First Draft - Architecture and Urban Development

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May 27, 2022
By Molly Reid Cleaver, senior editor

Robert Tannen’s Jackson Square abstraction honors a great American plaza.




April 21, 2022
By Nick Weldon, editor

A Q&A with Yuts, the pseudonymous creator of the acclaimed indie game Norco, and Richard Sexton, photographer and author of Enigmatic Stream: Industrial Landscapes of the Lower Mississippi River.




March 25, 2022
By Nick Weldon, editor

The story of how feral hogs arrived at New Orleans’s doorstep, 500 years in the making.




January 21, 2022
By THNOC Visitor Services

Ever wanted to take New Orleans History 101? While no intro course can be comprehensive, we've assembled 13 summaries of major themes, events, people, and places, with lots of links to further reading.




November 24, 2021
By Xiomara Blanco, Eli A. Haddow, and Jason Wiese

Maps are more than visual representations of landscapes and geographic features; they’re also storytellers. Cartographers imprint their views of the world on the maps they make, leaving significant messages in tiny details.




August 5, 2021
Jason Wiese, chief curator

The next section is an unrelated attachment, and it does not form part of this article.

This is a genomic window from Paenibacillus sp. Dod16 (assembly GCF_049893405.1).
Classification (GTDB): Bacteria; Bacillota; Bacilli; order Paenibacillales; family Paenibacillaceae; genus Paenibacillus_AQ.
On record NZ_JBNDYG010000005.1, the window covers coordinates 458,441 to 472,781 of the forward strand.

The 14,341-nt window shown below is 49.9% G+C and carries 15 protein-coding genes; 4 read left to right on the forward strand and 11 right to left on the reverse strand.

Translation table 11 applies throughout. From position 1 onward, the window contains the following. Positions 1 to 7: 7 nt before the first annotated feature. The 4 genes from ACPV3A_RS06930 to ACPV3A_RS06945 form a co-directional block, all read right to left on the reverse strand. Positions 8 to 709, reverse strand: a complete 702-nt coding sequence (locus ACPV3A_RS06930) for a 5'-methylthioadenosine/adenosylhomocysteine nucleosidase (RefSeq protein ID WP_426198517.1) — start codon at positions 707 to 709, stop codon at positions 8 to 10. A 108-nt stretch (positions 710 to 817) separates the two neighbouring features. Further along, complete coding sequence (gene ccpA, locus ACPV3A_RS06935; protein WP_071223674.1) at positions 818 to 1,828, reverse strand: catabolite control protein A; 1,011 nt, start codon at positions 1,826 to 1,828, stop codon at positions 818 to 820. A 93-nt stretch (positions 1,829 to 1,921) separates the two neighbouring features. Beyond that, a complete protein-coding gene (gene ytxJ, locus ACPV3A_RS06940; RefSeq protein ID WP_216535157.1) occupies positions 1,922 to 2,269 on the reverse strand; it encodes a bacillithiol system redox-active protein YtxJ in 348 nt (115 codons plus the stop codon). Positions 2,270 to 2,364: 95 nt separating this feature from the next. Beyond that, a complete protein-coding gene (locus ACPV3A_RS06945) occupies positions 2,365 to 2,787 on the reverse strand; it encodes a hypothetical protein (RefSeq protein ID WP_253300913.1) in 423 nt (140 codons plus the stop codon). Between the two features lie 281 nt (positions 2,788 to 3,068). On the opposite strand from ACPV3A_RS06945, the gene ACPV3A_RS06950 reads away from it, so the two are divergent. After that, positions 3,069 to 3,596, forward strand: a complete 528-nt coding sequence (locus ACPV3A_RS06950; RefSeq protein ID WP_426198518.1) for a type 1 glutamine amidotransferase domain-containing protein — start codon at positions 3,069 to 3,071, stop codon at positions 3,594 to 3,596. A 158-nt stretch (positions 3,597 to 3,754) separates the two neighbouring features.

New Orleans's most famous square had humble origins but grew to become an iconic feature of the city.




March 26, 2021
By THNOC Staff

These 16 structures were once landmarks to the citizens of New Orleans Some recently demolished, and some long gone; some that stood for more than a century, and others that lasted just decades.




August 3, 2020
By Katherine Jolliff Dunn, cataloger

A new pumping system in the early 20th century improved New Orleans's drainage crisis, decreased disease rates, increased the quality of the water supply, and drove economic growth throughout the city. These improvements, however, came at a mighty cost. 




May 15, 2020
By Katherine Jolliff Dunn, cataloger

Myra Clark Gaines was at the center of a 57-year estate battle involving hidden paternity, a destroyed will, and a multimillion-dollar fortune. 




May 12, 2020
By Emily Perkins and John Magill

In the years after the Civil War, New Orleans was one of the largest, smelliest, and deadliest cities in the United States. The lack of a proper drainage system exacerbated health concerns that arose from yellow fever epidemics.




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